Google disclosed Tuesday that more than 20 million of the Chromecast video devices have been sold since the gadget's debut two years ago.
Google also provided a peek at a tablet called the Pixel C that is aimed at consumers and workers who want a device that can accommodate a lot of typing. The $499 tablet comes with a 10-inch display screen an attachable $149 keyboard that transforms the device into the equivalent of a laptop, when needed. Apple will begin selling a similar model of its pioneering iPad with a 13-inch screen later this fall. Prices start at $799 for that iPad and $169 for the keyboard.
Apple got a head start on Google with the release of its newest iPhones last week. More than 13 million of the iPhone 6s and iPhone 6s Plus were sold during their first three days on the market, according to Apple, the strongest debut for the device yet.
Although iPhones tend to generate more excitement and longer lines when they are released, far more smartphones run on Android. More than 1.4 billion devices worldwide are now powered by Android, up from 1 billion a year ago, according to Google. Meet Google's driverless car drivers
After a friend recommended that he join a secret Google project six years ago, Brian Torcellini suddenly found himself on the road to an occupational oxymoron. He became a driver in a driverless car.
Torcellini, 31, leads a crew of test, or "safety," drivers who are legally required to ride in Google's fleet of 48 robot cars. They only take control in emergencies. Otherwise, they make observations that help the Internet company's engineers program the cars to navigate the roads without human assistance.
"A lot of people go to work and sit in a cubicle," Torcellini says. "Our cube just happens to move around the roads. And if we are successful, we are going to put ourselves out of a job."
The driverless cars already have logged more than 2 million miles in six years of sometimes tedious testing on private tracks, highways and city streets located mostly near Google's Mountain View, California, headquarters.
The vehicles have traveled more than half that distance in automated mode, with one test driver in place to take control of the car if the technology fails or a potentially dangerous situation arises. Meanwhile, another driver sits in the front passenger seat typing notes about problems that need to be fixed and traffic scenarios that need to be studied.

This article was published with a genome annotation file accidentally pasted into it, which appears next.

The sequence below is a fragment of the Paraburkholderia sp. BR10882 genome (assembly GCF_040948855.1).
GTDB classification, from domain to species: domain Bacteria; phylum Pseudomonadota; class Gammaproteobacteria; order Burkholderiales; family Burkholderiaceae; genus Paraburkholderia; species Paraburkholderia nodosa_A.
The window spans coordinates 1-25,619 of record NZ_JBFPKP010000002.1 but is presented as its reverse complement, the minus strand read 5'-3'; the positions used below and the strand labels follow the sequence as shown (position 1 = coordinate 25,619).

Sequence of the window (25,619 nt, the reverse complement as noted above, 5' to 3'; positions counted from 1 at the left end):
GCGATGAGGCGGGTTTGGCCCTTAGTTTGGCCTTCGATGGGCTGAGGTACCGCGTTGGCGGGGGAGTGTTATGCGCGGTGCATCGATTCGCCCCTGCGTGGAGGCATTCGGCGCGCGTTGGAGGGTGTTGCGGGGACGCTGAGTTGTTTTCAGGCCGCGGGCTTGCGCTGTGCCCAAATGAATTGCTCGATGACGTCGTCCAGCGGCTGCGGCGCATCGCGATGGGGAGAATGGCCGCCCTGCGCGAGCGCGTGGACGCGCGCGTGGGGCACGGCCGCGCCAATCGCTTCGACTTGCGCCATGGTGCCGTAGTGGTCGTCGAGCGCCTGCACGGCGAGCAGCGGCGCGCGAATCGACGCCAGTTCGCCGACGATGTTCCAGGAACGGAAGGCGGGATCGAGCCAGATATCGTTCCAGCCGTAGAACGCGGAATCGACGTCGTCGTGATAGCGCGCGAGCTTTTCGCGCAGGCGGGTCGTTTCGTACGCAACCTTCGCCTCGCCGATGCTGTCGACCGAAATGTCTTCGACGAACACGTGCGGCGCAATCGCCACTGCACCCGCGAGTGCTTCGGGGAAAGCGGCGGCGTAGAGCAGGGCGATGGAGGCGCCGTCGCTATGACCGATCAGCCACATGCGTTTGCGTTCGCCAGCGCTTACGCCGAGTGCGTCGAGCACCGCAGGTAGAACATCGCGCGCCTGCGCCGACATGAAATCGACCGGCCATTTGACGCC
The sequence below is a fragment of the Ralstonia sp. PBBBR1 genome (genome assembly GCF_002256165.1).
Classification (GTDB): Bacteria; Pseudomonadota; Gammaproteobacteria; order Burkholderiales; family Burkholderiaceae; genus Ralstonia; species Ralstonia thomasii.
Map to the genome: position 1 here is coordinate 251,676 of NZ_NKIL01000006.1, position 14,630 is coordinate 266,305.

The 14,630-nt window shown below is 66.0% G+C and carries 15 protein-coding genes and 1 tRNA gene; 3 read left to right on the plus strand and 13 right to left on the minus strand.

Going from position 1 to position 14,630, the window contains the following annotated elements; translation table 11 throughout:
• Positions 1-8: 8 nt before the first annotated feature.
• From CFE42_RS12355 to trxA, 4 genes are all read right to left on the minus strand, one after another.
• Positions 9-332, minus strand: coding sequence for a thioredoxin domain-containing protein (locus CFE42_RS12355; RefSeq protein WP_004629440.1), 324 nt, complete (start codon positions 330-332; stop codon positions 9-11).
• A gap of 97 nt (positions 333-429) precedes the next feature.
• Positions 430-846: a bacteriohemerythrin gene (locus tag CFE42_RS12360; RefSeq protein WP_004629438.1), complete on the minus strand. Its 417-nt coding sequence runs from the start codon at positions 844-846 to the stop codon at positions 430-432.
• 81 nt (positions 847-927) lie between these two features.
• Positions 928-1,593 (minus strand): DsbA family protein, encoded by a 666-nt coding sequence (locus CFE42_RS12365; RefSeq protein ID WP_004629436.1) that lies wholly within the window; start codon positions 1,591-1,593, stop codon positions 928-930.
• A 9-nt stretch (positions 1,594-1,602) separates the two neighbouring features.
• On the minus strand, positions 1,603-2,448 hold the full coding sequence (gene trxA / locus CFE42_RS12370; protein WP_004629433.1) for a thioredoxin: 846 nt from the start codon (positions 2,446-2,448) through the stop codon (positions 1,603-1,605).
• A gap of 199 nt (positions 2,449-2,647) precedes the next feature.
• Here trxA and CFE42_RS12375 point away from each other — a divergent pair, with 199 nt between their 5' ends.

"I don't want to compare myself to an astronaut, but it kind of feels like that sometimes," says Google test driver Ryan Espinosa while riding in an automated Lexus that recently took an Associated Press reporter on a 20-minute ride around town without requiring any human intervention.
If the technology advances as Google envisions, the only people sitting in driverless cars by 2020 will be passengers looking for an easier way to get around.
Even fewer test drivers will be working because the driverless cars will be completely autonomous, eliminating the need for the vehicles to be equipped with steering wheels or brake pedals. Everything will be controlled through a combination of sensors, lasers, software and intricate maps — a vision that could very well leave many of Google's test drivers looking for a new line of work.
The job requires a sense of adventure, something Torcellini acquired when he began to surf in high school. His other passions include spear fishing and scuba diving, which he likens to the sensation he gets when he climbs into one of Google's self-driving cars and pushes the button that activates the vehicle's robotic controls.